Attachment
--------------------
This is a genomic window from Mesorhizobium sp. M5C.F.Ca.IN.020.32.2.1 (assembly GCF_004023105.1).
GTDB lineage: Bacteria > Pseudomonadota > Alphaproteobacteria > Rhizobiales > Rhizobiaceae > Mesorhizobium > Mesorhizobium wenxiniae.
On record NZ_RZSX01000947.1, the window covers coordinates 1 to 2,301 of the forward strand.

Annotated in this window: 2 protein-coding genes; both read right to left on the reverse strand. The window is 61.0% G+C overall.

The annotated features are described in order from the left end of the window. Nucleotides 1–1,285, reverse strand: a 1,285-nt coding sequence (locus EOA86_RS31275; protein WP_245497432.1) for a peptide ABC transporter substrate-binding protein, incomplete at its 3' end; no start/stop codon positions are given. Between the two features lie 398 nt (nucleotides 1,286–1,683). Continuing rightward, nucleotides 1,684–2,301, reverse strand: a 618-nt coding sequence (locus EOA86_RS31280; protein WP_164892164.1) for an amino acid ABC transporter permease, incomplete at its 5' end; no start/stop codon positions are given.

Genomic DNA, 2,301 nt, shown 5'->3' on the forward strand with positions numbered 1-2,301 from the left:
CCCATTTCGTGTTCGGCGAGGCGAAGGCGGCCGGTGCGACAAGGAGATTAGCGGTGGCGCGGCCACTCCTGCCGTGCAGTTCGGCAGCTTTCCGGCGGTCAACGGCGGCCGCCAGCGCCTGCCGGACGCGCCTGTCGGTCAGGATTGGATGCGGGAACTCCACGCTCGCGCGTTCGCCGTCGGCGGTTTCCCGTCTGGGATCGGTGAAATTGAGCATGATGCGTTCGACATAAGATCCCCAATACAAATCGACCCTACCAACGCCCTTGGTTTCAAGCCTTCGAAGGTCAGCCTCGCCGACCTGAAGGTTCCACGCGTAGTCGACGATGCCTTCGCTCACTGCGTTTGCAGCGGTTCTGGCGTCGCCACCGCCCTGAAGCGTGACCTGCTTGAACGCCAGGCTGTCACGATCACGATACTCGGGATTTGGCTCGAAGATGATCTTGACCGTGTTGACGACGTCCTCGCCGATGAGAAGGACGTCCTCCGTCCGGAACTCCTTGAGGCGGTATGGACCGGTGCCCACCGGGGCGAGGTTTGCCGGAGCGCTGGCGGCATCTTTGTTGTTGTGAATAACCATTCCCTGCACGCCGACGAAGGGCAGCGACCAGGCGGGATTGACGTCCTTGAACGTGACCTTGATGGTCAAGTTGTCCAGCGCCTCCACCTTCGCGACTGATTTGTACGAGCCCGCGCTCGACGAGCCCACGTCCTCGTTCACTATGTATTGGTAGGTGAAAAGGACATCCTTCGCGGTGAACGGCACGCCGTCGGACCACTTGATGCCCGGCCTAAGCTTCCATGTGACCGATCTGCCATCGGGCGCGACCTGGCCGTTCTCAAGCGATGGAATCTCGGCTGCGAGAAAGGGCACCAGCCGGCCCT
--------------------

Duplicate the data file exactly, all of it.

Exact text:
This is a genomic window from Mesorhizobium sp. M5C.F.Ca.IN.020.32.2.1 (assembly GCF_004023105.1).
GTDB lineage: Bacteria > Pseudomonadota > Alphaproteobacteria > Rhizobiales > Rhizobiaceae > Mesorhizobium > Mesorhizobium wenxiniae.
On record NZ_RZSX01000947.1, the window covers coordinates 1 to 2,301 of the forward strand.

Annotated in this window: 2 protein-coding genes; both read right to left on the reverse strand. The window is 61.0% G+C overall.

The annotated features are described in order from the left end of the window. Nucleotides 1–1,285, reverse strand: a 1,285-nt coding sequence (locus EOA86_RS31275; protein WP_245497432.1) for a peptide ABC transporter substrate-binding protein, incomplete at its 3' end; no start/stop codon positions are given. Between the two features lie 398 nt (nucleotides 1,286–1,683). Continuing rightward, nucleotides 1,684–2,301, reverse strand: a 618-nt coding sequence (locus EOA86_RS31280; protein WP_164892164.1) for an amino acid ABC transporter permease, incomplete at its 5' end; no start/stop codon positions are given.

Genomic DNA, 2,301 nt, shown 5'->3' on the forward strand with positions numbered 1-2,301 from the left:
CCCATTTCGTGTTCGGCGAGGCGAAGGCGGCCGGTGCGACAAGGAGATTAGCGGTGGCGCGGCCACTCCTGCCGTGCAGTTCGGCAGCTTTCCGGCGGTCAACGGCGGCCGCCAGCGCCTGCCGGACGCGCCTGTCGGTCAGGATTGGATGCGGGAACTCCACGCTCGCGCGTTCGCCGTCGGCGGTTTCCCGTCTGGGATCGGTGAAATTGAGCATGATGCGTTCGACATAAGATCCCCAATACAAATCGACCCTACCAACGCCCTTGGTTTCAAGCCTTCGAAGGTCAGCCTCGCCGACCTGAAGGTTCCACGCGTAGTCGACGATGCCTTCGCTCACTGCGTTTGCAGCGGTTCTGGCGTCGCCACCGCCCTGAAGCGTGACCTGCTTGAACGCCAGGCTGTCACGATCACGATACTCGGGATTTGGCTCGAAGATGATCTTGACCGTGTTGACGACGTCCTCGCCGATGAGAAGGACGTCCTCCGTCCGGAACTCCTTGAGGCGGTATGGACCGGTGCCCACCGGGGCGAGGTTTGCCGGAGCGCTGGCGGCATCTTTGTTGTTGTGAATAACCATTCCCTGCACGCCGACGAAGGGCAGCGACCAGGCGGGATTGACGTCCTTGAACGTGACCTTGATGGTCAAGTTGTCCAGCGCCTCCACCTTCGCGACTGATTTGTACGAGCCCGCGCTCGACGAGCCCACGTCCTCGTTCACTATGTATTGGTAGGTGAAAAGGACATCCTTCGCGGTGAACGGCACGCCGTCGGACCACTTGATGCCCGGCCTAAGCTTCCATGTGACCGATCTGCCATCGGGCGCGACCTGGCCGTTCTCAAGCGATGGAATCTCGGCTGCGAGAAAGGGCACCAGCCGGCCCT